${\omega}_{c}$ becomes:
${\omega}_{c}\cong 1.76\times {10}^{12}\text{rad}/\text{sec}$. Therefore we can say
${\omega}_{s}\gg {\omega}_{c}$.

If we take the time derivative of (3), we find the corresponding velocities:

$v\text{'}=v+V$ (7)

Here $v$ and $v\text{'}$ are the velocities of the electron itself and fictitious point charge (−e) with respect to the origin and $V$ is the velocity of the fictitious point charge with respect to the centre of mass of the electron.

Next, following Saglamand Boyacioglu [6], we can calculate the total magnetic flux ${\Phi}^{\prime}\left(\uparrow \right)$ contained within the spinning orbit of the fictitious charge during the time interval ${T}_{c}$ :

$\begin{array}{c}{\Phi}^{\prime}\left(\uparrow \right)={\displaystyle \oint B\cdot \frac{r\times \text{d}r}{2}}={\displaystyle \oint {}_{0}^{{T}_{c}}\frac{B}{2}\cdot \left({r}^{\prime}\times {v}^{\prime}\right)\text{d}t}\\ ={\displaystyle \oint {}_{0}^{{T}_{c}}B\left[{\omega}_{c}{r}^{2}-{\omega}_{s}{R}^{2}+cross\text{\hspace{0.17em}}terms\right]\text{d}t}\end{array}$ (8)

where the cross terms contains the product of different angular frequencies like $\mathrm{cos}{\omega}_{c}t\mathrm{cos}{\omega}_{s}t\cdots $ and so on. When we take the integral of cross terms, they vanish and the Equation (8) reduces to

${\Phi}^{\prime}\left(\uparrow \right)=\frac{B}{2}\left[{\omega}_{c}{r}^{2}-{\omega}_{s}{R}^{2}\right]\frac{2\pi}{{\omega}_{c}}=\pi {r}^{2}B-\frac{{\omega}_{s}}{{\omega}_{c}}\pi {R}^{2}B$ (9)

As it is shown in [6] that the first term can be written as:

$\pi {r}^{2}B=\left(n+\frac{1}{2}\right){\Phi}_{0}=\left(n+\frac{1}{2}\right)\frac{hc}{e}$ (10)

which is the quantum flux without considering electron spin. But the second term in Equation (9) is the contribution of spin to the total flux for spin-up electron. To calculate it we use Equation (20) of the following section:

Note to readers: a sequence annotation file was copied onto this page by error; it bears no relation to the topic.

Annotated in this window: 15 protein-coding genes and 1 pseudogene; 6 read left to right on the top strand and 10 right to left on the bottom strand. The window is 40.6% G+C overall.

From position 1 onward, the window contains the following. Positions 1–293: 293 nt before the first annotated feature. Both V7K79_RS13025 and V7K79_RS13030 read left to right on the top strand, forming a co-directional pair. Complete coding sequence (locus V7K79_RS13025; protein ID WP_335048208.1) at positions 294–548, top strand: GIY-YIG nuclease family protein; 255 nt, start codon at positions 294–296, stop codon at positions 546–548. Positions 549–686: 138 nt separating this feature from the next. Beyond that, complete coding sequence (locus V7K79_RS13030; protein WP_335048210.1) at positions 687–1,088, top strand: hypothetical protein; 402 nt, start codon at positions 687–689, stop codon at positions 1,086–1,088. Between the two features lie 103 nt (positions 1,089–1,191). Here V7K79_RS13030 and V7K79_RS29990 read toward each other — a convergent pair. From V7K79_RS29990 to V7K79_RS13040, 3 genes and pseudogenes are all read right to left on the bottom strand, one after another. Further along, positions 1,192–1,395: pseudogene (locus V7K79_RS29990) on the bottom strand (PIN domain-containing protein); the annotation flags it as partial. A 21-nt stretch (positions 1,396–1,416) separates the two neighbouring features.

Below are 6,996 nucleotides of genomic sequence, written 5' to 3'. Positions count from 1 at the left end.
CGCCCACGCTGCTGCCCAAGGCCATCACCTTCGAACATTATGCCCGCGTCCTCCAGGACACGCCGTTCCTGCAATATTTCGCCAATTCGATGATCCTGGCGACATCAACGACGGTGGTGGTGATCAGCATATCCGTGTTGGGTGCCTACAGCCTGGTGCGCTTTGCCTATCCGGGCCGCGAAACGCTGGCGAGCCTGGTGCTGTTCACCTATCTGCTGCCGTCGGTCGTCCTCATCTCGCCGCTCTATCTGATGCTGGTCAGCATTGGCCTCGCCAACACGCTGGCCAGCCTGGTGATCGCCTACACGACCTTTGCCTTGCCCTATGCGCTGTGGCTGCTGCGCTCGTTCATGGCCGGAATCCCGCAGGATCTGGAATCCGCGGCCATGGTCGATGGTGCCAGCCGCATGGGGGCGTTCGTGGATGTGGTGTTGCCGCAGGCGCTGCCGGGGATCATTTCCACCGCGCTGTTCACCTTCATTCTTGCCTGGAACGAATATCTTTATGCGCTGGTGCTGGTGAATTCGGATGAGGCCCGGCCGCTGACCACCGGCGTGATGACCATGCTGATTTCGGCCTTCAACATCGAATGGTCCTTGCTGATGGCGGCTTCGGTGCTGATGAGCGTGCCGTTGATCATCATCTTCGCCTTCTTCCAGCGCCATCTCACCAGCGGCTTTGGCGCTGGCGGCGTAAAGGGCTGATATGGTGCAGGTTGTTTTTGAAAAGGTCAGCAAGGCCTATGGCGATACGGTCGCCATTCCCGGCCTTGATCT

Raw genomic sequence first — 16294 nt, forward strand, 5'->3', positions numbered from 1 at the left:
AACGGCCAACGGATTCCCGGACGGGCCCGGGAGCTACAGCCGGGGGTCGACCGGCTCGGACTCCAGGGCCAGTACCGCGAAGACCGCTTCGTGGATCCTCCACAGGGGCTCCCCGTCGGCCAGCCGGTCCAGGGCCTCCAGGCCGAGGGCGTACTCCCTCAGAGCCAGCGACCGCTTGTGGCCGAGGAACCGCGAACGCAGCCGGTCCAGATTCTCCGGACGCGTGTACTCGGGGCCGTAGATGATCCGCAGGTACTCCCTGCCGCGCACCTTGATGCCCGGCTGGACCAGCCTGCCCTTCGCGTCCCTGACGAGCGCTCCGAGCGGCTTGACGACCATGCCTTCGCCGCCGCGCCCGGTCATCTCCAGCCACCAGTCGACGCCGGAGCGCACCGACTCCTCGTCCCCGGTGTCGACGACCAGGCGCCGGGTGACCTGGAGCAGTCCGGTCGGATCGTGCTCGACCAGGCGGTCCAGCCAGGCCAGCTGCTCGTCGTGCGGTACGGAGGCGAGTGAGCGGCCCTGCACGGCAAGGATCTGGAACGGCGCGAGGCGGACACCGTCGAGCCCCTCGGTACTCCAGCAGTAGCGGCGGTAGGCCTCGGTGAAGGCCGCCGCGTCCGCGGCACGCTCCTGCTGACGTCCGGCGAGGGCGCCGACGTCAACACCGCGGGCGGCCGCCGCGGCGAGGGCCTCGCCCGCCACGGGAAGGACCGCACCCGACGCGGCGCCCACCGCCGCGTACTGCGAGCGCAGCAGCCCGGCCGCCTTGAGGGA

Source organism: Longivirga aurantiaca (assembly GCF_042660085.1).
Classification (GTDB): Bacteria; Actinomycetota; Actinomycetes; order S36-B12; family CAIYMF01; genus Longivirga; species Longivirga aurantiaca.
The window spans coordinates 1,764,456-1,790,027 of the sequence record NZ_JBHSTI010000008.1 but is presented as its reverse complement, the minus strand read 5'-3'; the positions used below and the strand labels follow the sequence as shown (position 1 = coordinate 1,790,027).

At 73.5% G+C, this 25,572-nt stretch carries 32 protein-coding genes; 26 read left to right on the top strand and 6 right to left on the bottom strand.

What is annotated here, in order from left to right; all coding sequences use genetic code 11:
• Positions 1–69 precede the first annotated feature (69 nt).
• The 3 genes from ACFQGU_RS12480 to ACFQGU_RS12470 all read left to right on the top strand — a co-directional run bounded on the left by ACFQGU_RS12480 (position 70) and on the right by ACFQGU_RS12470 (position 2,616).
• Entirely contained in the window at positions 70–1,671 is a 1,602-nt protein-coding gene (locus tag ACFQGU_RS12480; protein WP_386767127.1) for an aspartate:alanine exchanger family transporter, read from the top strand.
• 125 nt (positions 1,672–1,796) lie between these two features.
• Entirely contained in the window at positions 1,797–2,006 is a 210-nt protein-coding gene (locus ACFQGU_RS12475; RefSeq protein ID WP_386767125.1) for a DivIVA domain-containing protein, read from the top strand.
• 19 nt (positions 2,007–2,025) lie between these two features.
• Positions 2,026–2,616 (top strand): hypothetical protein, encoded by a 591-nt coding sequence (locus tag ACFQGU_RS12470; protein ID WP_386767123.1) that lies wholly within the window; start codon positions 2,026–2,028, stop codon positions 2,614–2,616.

${\omega}_{s}=\frac{\hslash}{m{R}^{2}}\equiv \frac{h}{2\pi m{R}^{2}}$ (11)

Substituting Equation (10) and Equation (11) in Equation (9) and using the relation ${\omega}_{c}=eB/mc$ we find:

${\Phi}^{\prime}(\uparrow )=\left(n+\frac{1}{2}\right)\frac{hc}{e}-\frac{hc}{2e}=\frac{nhc}{e}=n{\Phi}_{0}\text{\hspace{0.17em}}\text{\hspace{0.17em}}\left(n=0,1,2,3,\cdots \right)$ (12)

If we follow a similar procedure for spin-down electron the total flux for spin-down electron takes the form:

${\Phi}^{\prime}(\downarrow )=\pi {r}^{2}B+\frac{{\omega}_{s}}{{\omega}_{c}}\pi {R}^{2}B$ (13)

With a similar procedure we find:

${\Phi}^{\prime}(\downarrow )=\left(n+\frac{1}{2}\right)\frac{hc}{e}+\frac{hc}{2e}=\left(n+1\right)\frac{hc}{e}=\left(n+1\right){\Phi}_{0}\text{\hspace{0.17em}}\text{\hspace{0.17em}}\text{\hspace{0.17em}}\left(n=0,1,2,3,\cdots \right)$ (14)

From Equations (12) and (14) it is seen that the spin contribution to the total flux is $-{\Phi}_{0}/2$ for spin-up electron and ${\Phi}_{0}/2$ for spin-down electron:

$\Phi (\uparrow )=-\frac{hc}{2e}=-\frac{{\Phi}_{0}}{2}$ (15a)

$\Phi (\downarrow )=\frac{hc}{2e}=\frac{{\Phi}_{0}}{2}$ (15b)

Here the obtained net results show that the current loop model for electron spin is realy a satisfactory model.

To proceed further we write the spin magnetic moment $\mu $ for a free electron [14] :

$\mu =-g{\mu}_{B}S$ (16)

Here $\hslash S$ the spin angular momentum of the electron.

When we introduce the magnetic field $B=B\stackrel{^}{z}$, the z-component of the magnetic moment for a spin-down electron [6] becomes (g = 2 for a free electron);

${\mu}_{z}=\frac{e\hslash}{2mc}$ (17)

In the current loop model z-component of the magnetic moment for a spin-down electron is: